Risks of industry engagement
- There are many risks involved in industry engagement.
- You should identify these in your planning and consider how to manage them.
- Handling suppliers’ confidential information is one of the most important risks.
- Disputes are relatively common and it’s important you deal with these early.
- Communication is central to minimising risks.
Identifying risks a part of planning
Every industry engagement comes with risks.
If you create a misguided industry engagement strategy you could waste resources and adversely affect the delivery of future public services. If you don’t handle the procurement process properly you could introduce probity risks.
There is also the risk you’ll create incorrect expectations about the government’s procurement intentions.
The Probity and Fairness section of the Procurement Policy Framework states that procurement must be fair, ethical, transparent and probity rich. These principles apply to every stage of industry engagement.
You should always:
- treat all suppliers and potential suppliers fairly and consistently
- clearly explain the engagement process
- make it easy for all suppliers to engage with you, including small and medium-sized enterprises
- clearly state whether you intend to proceed to procurement
- explain how agency staff and suppliers can report conduct or behaviour that’s inconsistent with legal obligations, policy and principles
- provide appropriate security, including protecting confidential information.
You should make sure all agency staff are familiar with the framework and its principles.
Handling confidential information
During any industry engagement, it’s likely that you’ll ask suppliers to provide their confidential information without providing any financial gain in return. Understandably, some suppliers may be wary of this.
To help overcome concerns you should decide how you’ll receive and treat intellectual property before you engage with industry.
Demonstrate that you take suppliers’ ideas, innovations and contributions seriously. You’ll be more likely to maintain industry’s confidence and encourage participation.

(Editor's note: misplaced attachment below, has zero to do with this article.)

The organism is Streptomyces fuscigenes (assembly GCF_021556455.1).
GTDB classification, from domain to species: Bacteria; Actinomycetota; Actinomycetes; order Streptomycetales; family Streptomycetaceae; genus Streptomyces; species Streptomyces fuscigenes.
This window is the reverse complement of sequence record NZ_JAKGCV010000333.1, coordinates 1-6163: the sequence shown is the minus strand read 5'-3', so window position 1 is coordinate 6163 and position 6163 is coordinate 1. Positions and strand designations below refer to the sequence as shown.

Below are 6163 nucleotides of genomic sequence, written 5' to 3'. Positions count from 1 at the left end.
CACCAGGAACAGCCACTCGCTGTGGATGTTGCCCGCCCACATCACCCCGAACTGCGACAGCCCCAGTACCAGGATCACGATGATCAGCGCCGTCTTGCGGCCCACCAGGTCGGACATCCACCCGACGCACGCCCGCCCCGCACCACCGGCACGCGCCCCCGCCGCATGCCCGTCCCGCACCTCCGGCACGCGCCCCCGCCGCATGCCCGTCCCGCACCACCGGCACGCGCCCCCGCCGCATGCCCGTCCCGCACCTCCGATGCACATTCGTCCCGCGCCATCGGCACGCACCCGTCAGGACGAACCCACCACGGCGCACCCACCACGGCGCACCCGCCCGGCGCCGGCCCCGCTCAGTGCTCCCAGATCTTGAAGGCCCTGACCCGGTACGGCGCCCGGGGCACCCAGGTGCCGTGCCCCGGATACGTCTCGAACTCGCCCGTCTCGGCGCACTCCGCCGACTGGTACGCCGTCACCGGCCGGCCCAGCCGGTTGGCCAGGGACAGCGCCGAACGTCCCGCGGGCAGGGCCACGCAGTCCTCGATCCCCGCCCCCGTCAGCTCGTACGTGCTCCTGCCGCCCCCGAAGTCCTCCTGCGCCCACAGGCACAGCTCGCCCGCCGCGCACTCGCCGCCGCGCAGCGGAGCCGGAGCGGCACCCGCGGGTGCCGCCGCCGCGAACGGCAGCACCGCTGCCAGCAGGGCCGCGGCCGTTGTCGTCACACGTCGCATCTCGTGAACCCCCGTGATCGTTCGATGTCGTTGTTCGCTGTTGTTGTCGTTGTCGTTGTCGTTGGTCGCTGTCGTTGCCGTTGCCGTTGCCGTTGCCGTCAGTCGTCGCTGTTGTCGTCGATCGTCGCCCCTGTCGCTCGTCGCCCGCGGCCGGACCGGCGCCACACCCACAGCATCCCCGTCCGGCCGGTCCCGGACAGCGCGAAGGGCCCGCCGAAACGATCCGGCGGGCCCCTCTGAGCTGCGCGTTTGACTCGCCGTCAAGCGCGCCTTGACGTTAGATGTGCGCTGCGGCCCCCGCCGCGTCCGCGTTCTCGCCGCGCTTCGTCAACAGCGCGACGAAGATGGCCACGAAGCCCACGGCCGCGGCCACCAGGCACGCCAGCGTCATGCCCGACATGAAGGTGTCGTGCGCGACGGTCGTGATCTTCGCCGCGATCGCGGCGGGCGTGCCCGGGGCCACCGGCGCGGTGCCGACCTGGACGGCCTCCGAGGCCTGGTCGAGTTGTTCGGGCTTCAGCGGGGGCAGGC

Recognise and acknowledge the contribution suppliers make to the industry engagement process. Ask suppliers which information they regard as confidential and make a note of this.
Always remember that keeping accurate records reduces the risk you’ll misuse confidential information during the procurement process.
As a minimum, you should:
- explain how you’ll treat any intellectual property
- tell suppliers that you won’t draw any adverse inference if they choose not to supply their intellectual property
- never disclose one supplier’s intellectual property or confidential information to another without express prior consent
- explicitly commit not to use a supplier’s intellectual property without express written permission
- ask suppliers to be explicit about the basis on which they’re providing any intellectual property
- treat all intellectual property as confidential to the engagement strategy, except where you’re legally obliged not to.
How to deal with disputes
Disputes can arise during an industry engagement. Often potential suppliers won’t raise an issue until it becomes significant because they don’t want to offend you.
Through careful planning and discussing potential issues with suppliers early in the engagement, you can minimise the potential for disputes later in the cycle.
To minimise the likelihood of a serious dispute, you should also:
- make sure staff leading the engagement activity are trained appropriately and equipped to handle difficult conversations
- use the first meeting with suppliers to set the ground rules for the engagement, including how and why you’re running the industry engagement
- ask suppliers about their expectations of the engagement
- explain complex or public-sector specific issues using written supporting materials
- acknowledge that disputes arise and explain to suppliers how they can raise their concerns.